Sadler’s Wells: an MMM3 case study

www.missionmodelsmoney.org.uk

“My vision is that Sadler’s Wells once again becomes a place for creation and innovation in dance ... a place where choreographers and dancers are given the opportunity to make new work on the large scale.” Their new Associate Artist scheme not only develops long-term relationships for co-commissioning, but also helps create an atmosphere of creativity with 'artists in the engine room', currently housing Jonzi D, Matthew Bourne, George Piper Dances, Sylvie Guillem, Akram Khan and Russell Maliphant alongside Random Dance, the resident company and Rambert, long term associate company. In addition, the new Jerwood Studio offers more artists a 'laboratory where dance can stretch its legs; a place where artists can dream a little about big ideas. Immediate results are not the point. It’s about giving artists the freedom to experiment and the freedom to fail.' Sadler’s Wells new artistic approach was exemplified by the production in May 2004 of Breakin’ Convention, An International Festival of Hip-Hop Dance Theatre - the first time a major UK performing arts centre has showcased this popular urban dance form. The programme featured hip-hop groups from France, Canada, Korea, the USA as well as the UK, and incorporated workshops and master classes which succeeded in connecting young people in London with professional hip-hop performers. With Breakin’ Convention Sadler’s Wells reached a new audience while also appealing to its core supporters: the festival sold out and almost 50% of the audience were first-time visitors. It has now become an annual fixture in Sadler’s Wells’ programme. These events are balanced by populist money makers such as the Flamenco Festival and Matthew Bourne's annual Christmas show, and has required their marketing strategy to undergo a revolution of sorts, developing variable styles and investment in carefully planned pitches to different target groups. Have the risks paid off? By the end of September 2005, Sadler’s Wells had rationalised budgeting processes, created a reserves policy and were not only back in the black but had made an unprecedented modest surplus. A further surplus was made in the following financial year and the reserves have also been greatly improved. Their audience is more diverse, 'we know when the traditional ballet is on because the audience looks different than we have become used to,' their core audience has become more adventurous, and 38% of the 04/05 ticket buyers were first time bookers and of these almost one in three booked again. Change and success have undoubtedly come about rapidly, but Alistair and his team had to test out this new vision in small steps, underpinned by rigorous safeguards to shore up its financial viability. The board played a key role in overseeing this process. Taking artistic risks safely - the role of the board The first commissions were modest in size, if exciting in design. Financial risks could not be taken until this new way of working had proved itself. Every new project was taken to the board for approval, and trustees were highly involved in decisions about their development. By August 2005 after a series of artistically and financially successful projects, the board were satisfied that the new artistic policy was working, and agreed that the executive could replace reporting on individual project proposals with an annual programming forecast. This annual 'landscape' of risk-averse alongside risky projects enables the board to see how the year as a whole is budgeted, the costs, income and predicted % of audiences for each initiative and therefore the level of risk and potential deficit on each show.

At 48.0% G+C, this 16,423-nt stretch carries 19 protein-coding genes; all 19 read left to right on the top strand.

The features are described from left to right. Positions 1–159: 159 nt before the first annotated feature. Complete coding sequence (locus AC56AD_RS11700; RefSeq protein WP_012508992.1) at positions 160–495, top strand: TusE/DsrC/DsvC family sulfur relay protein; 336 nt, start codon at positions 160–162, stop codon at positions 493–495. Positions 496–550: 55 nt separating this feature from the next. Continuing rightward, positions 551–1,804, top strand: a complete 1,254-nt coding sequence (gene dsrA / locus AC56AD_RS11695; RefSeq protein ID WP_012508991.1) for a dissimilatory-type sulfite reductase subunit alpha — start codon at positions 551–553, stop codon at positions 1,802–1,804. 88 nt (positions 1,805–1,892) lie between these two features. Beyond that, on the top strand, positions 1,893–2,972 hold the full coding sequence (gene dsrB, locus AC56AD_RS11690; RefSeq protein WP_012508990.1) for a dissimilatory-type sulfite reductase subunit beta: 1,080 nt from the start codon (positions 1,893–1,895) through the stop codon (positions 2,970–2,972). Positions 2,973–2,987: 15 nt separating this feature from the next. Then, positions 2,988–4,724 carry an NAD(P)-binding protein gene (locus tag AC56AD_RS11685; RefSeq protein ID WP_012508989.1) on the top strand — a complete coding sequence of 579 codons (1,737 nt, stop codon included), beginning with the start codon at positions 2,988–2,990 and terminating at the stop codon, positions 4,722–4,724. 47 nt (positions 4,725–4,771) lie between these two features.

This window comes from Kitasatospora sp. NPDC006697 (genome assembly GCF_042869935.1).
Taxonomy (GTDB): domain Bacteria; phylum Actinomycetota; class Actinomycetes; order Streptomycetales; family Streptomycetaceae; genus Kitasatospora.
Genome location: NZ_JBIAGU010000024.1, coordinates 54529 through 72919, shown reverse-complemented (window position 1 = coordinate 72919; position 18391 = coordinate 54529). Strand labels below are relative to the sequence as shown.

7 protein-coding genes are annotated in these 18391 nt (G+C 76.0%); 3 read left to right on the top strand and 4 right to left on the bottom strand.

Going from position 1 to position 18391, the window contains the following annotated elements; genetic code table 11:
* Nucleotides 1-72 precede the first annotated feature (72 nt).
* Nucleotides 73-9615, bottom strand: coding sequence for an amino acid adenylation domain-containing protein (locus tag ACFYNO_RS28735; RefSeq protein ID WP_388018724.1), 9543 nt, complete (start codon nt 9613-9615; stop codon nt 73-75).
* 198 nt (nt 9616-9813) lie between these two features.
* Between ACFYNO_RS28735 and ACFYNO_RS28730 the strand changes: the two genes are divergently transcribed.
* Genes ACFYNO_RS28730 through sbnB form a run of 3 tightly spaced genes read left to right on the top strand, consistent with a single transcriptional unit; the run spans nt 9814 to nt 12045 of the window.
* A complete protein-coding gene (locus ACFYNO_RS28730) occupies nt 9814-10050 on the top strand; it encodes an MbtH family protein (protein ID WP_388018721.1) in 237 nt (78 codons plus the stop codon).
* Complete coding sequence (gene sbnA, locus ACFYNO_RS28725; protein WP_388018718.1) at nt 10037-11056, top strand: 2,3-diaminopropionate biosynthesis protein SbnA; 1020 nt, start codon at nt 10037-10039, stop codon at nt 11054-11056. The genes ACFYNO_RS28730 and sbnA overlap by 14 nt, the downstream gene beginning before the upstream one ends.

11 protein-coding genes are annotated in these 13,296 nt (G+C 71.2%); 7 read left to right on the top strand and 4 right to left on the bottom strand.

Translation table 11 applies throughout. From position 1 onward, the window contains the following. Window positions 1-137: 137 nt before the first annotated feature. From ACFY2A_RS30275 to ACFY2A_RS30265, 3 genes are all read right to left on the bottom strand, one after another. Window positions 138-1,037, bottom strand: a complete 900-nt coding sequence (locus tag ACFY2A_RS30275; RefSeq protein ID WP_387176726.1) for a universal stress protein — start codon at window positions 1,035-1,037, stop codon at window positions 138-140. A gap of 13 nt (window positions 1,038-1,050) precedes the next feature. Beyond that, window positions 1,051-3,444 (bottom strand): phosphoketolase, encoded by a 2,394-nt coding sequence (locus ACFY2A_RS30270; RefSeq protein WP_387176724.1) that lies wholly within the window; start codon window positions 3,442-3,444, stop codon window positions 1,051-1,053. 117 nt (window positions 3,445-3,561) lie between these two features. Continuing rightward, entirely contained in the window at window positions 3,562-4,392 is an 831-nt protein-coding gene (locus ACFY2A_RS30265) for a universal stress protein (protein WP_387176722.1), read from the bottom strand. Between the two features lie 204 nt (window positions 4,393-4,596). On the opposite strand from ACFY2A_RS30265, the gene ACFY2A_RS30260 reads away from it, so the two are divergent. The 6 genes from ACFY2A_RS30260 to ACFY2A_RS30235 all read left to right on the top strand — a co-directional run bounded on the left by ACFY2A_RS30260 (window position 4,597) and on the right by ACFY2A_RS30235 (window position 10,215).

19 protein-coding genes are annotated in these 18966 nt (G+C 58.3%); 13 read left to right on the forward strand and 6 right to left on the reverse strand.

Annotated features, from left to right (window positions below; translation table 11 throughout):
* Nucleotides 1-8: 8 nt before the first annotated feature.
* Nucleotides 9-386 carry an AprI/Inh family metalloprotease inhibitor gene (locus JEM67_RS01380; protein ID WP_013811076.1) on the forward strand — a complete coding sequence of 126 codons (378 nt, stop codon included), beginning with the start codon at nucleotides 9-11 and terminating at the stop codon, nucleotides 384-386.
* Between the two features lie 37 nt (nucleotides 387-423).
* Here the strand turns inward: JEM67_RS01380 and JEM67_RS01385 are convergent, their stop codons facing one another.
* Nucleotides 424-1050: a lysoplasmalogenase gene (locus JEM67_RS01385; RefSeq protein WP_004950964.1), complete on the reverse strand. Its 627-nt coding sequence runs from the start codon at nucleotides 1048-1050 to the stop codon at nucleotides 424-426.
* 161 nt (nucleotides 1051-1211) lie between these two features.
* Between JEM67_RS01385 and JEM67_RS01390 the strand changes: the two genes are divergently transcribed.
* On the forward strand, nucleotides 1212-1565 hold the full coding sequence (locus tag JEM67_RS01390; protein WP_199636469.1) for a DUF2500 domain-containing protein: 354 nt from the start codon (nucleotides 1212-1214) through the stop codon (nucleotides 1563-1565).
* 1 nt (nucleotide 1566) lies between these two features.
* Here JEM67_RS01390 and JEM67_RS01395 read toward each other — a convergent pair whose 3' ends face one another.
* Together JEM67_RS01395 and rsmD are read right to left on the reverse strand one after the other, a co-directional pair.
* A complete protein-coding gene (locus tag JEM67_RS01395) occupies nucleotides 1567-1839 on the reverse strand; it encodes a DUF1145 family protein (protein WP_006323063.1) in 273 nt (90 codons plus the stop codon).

Sadler’s Wells: an MMM3 case study

www.missionmodelsmoney.org.uk